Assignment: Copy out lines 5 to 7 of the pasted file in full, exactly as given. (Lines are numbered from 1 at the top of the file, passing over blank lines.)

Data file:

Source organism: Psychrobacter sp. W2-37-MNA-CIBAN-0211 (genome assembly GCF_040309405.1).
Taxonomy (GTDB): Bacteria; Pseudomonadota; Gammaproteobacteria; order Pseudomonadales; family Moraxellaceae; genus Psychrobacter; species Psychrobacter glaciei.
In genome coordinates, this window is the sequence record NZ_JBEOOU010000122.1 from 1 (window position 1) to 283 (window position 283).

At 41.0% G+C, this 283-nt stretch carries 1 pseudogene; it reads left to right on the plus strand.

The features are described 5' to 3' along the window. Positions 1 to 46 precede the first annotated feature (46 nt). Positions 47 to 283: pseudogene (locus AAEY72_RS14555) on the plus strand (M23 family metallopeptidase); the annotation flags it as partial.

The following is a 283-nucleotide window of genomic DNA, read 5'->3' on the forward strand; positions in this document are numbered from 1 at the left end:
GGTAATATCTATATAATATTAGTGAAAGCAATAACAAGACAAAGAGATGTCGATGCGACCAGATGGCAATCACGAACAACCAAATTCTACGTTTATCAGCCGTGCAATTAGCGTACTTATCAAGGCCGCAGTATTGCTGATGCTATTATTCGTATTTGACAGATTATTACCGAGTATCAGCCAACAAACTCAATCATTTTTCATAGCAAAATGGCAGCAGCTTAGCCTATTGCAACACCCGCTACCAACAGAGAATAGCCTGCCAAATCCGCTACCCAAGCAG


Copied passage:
The features are described 5' to 3' along the window. Positions 1 to 46 precede the first annotated feature (46 nt). Positions 47 to 283: pseudogene (locus AAEY72_RS14555) on the plus strand (M23 family metallopeptidase); the annotation flags it as partial.

The following is a 283-nucleotide window of genomic DNA, read 5'->3' on the forward strand; positions in this document are numbered from 1 at the left end:
GGTAATATCTATATAATATTAGTGAAAGCAATAACAAGACAAAGAGATGTCGATGCGACCAGATGGCAATCACGAACAACCAAATTCTACGTTTATCAGCCGTGCAATTAGCGTACTTATCAAGGCCGCAGTATTGCTGATGCTATTATTCGTATTTGACAGATTATTACCGAGTATCAGCCAACAAACTCAATCATTTTTCATAGCAAAATGGCAGCAGCTTAGCCTATTGCAACACCCGCTACCAACAGAGAATAGCCTGCCAAATCCGCTACCCAAGCAG